Thankfully, this virtual flat spell won’t last for long. The emergence of a pair of polar lows from out below South Africa last weekend merged to form an intense extratropical low located over the south-western Indian Ocean on Sunday and Monday. The system’s central pressure bottomed out around 936 hPa and it supported a broad swathe of strong westerly gales – mostly confined to polar latitudes bounded by 50S and 60S. Given the remote location of this source and a steady weakening of the low as it moves further east over the next 24 hours, the resulting groundswell isn’t shaping up as anything to write home about. The leading edge fills in late Saturday ahead of the bulk of long-period energy arriving on Sunday 16 October – and this should see a good-sized pulse into the 3 to 4ft range during the afternoon. The bulk of swell should fill in at a solid 3 to 5ft on Monday 17 - and going on latest GFS runs this will be reinforced by a new, possibly larger S pulse on Tuesday 18.
As the remnants of the aforementioned low sweep below Sumatera over the next couple of days we should see a new low pressure system forming along an active cold front. This moderate strength low looks typical of this time of year; briefly setting up a SSW fetch inside Indonesia’s swell window on Thursday and Friday before it shifts inside Western Australia’s swell-shadow by Saturday morning. Going on latest GFS guidance, the system will support a broad area of 20 to 35-knot winds, surrounding a more compact area of core wind speeds reaching 35 to 45 knots. The closer proximity of this source coupled with the favourable alignment of the fetch with Indonesia point to another solid, mid-period pulse peaking on Tuesday 18; speculatively in the 4 to 6ft range. Keep in mind the low’s position directly below Indonesia will generate a directional, southerly pulse; inbound from an acute angle of 190 to 200 degrees – and this will exacerbate the differential between exposed breaks and more sheltered ones like those inside the Bukit Peninsula.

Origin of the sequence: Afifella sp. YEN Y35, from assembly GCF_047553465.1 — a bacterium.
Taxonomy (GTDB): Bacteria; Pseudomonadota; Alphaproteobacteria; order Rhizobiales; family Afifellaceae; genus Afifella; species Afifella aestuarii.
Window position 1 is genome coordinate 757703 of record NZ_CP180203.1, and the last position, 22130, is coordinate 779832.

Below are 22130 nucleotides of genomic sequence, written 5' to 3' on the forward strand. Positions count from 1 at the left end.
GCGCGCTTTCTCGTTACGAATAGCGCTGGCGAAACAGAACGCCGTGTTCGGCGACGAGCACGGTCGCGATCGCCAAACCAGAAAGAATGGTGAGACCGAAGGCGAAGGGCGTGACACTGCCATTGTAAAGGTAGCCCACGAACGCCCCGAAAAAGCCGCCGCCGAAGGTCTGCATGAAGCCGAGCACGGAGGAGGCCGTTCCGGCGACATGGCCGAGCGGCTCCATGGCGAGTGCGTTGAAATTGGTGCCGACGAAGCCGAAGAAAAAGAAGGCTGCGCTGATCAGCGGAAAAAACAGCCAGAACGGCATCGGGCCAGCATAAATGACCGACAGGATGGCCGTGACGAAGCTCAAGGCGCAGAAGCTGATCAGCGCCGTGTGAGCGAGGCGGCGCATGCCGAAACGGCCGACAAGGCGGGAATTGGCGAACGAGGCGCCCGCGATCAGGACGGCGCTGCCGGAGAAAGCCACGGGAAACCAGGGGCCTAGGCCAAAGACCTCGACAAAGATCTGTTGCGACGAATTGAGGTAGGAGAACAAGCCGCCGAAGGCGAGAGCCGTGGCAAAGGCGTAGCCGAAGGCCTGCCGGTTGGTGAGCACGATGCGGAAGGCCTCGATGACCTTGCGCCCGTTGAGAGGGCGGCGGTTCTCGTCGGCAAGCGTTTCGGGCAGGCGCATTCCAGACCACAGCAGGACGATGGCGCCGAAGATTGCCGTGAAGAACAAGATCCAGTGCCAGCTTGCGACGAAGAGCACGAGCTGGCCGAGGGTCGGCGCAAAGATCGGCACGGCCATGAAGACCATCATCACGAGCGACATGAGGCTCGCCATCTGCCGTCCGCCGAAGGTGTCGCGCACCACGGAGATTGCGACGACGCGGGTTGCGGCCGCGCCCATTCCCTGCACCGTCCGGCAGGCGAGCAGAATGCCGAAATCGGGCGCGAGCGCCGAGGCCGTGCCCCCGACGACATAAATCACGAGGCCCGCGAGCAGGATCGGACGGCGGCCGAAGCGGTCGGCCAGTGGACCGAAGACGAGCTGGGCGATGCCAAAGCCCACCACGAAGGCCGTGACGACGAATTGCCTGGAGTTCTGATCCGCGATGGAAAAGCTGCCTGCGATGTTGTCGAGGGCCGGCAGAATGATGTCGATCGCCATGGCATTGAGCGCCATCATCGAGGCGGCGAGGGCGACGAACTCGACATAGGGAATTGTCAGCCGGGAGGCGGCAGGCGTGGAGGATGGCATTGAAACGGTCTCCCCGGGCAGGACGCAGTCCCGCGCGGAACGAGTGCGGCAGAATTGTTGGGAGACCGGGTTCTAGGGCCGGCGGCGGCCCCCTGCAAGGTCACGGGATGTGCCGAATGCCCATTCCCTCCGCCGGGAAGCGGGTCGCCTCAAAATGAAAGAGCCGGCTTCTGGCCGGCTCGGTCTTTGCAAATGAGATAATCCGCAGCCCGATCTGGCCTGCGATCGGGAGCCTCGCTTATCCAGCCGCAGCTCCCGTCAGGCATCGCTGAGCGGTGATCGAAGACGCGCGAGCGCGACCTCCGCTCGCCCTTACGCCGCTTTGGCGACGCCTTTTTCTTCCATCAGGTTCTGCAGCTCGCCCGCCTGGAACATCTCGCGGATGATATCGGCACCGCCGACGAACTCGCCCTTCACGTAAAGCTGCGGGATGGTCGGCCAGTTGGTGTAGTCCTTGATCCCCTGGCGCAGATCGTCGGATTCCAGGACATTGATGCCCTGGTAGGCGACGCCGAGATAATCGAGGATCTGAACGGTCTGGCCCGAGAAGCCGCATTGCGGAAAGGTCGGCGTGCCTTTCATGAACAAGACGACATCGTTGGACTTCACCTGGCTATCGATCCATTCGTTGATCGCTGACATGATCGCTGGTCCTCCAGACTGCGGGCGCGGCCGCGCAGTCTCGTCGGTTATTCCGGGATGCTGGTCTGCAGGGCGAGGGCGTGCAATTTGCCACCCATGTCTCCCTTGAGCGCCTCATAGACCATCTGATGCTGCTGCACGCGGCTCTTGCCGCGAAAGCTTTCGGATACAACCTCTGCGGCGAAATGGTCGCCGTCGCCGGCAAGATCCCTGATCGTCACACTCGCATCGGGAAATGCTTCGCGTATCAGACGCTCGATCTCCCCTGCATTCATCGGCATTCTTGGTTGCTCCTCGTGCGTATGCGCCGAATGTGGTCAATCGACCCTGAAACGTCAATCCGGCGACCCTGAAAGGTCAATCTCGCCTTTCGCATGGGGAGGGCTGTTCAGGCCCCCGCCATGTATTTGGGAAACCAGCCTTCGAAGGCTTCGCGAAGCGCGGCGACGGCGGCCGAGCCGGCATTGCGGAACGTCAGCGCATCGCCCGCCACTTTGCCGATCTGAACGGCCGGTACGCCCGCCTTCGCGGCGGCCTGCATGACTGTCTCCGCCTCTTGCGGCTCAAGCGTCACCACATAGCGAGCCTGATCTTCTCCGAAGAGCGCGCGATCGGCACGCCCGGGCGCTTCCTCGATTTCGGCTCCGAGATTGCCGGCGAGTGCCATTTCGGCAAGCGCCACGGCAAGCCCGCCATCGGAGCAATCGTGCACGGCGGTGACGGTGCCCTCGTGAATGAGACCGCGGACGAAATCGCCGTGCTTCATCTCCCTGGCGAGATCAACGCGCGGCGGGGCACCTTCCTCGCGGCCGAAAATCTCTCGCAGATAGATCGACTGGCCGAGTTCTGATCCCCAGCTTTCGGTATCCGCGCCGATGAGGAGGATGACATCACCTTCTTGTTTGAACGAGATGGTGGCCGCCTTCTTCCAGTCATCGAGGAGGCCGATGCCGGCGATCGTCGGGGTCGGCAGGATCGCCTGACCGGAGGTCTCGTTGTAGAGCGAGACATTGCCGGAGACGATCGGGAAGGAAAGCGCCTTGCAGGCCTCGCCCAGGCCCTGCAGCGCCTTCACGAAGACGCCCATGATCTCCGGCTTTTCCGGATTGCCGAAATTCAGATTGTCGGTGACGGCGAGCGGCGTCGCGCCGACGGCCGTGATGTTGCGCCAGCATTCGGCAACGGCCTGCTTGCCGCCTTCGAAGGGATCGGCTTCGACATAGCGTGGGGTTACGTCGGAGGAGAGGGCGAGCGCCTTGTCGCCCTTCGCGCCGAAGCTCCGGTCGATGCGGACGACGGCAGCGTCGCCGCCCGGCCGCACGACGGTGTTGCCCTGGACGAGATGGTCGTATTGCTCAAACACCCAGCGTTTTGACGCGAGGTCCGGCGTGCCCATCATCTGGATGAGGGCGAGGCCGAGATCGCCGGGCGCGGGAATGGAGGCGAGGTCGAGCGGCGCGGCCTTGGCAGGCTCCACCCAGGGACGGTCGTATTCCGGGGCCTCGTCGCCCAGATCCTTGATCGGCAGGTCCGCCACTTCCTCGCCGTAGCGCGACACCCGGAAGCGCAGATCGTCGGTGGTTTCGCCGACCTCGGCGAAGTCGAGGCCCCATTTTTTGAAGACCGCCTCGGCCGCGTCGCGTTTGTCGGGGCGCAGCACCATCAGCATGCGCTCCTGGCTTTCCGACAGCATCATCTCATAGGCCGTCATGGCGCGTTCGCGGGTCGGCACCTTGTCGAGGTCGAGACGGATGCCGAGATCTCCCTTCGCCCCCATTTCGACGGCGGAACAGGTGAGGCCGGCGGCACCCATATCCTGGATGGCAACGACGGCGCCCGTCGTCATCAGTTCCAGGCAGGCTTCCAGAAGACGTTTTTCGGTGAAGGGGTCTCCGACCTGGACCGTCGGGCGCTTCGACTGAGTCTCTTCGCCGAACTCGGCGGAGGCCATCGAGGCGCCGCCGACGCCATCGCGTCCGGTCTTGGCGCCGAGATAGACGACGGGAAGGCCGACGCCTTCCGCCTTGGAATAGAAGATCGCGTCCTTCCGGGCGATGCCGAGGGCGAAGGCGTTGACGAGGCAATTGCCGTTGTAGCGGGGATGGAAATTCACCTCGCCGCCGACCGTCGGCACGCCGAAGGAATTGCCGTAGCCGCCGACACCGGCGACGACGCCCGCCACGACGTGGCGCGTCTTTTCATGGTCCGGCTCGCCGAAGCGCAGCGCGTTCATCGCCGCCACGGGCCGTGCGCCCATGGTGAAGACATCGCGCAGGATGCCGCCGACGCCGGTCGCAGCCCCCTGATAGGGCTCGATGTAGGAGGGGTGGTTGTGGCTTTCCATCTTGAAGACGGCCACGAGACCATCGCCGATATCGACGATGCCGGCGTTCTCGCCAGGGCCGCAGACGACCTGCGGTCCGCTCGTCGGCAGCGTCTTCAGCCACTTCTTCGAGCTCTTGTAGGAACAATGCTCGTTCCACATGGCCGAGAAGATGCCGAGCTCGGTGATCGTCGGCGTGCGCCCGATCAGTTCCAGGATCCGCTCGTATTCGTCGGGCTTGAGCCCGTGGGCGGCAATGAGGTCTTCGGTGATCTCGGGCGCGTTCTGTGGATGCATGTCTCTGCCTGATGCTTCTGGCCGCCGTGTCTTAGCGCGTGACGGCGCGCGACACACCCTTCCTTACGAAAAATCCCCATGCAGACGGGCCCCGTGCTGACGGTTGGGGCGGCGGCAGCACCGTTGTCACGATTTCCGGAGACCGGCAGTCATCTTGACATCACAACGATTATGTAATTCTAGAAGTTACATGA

Given these projections prove accurate; we’re likely to see another good day of mid-sized surf in the 2 to 4ft range on Wednesday 19 before this episode dwindles away. The good news is this may well be superseded by a new round of longer period SSW groundswell on Thursday. This hinges on the passage of an intense, fast-moving polar low forecast to track swiftly across the southern Indian Ocean this weekend; supporting maximum significant wave heights of 30 to 40ft below the 50S parallel as it goes. Although still storm-dependent, this holds good potential for a strong pulse mid-sized groundswell arriving somewhere in the 3 to 6ft range out of the 220 to 200-degree band on Thursday 20 and Friday 21 October. Given the lead-time on this, revisions to the size and timing of this event are considered likely in next week’s update. Beyond that, long-range model guidance depicts a fairly subdued synoptic pattern prevailing throughout the southern Indian Ocean into the week beginning Monday 17 October – and at this stage this hints at small to mid-sized surf prevailing into the final third of the month.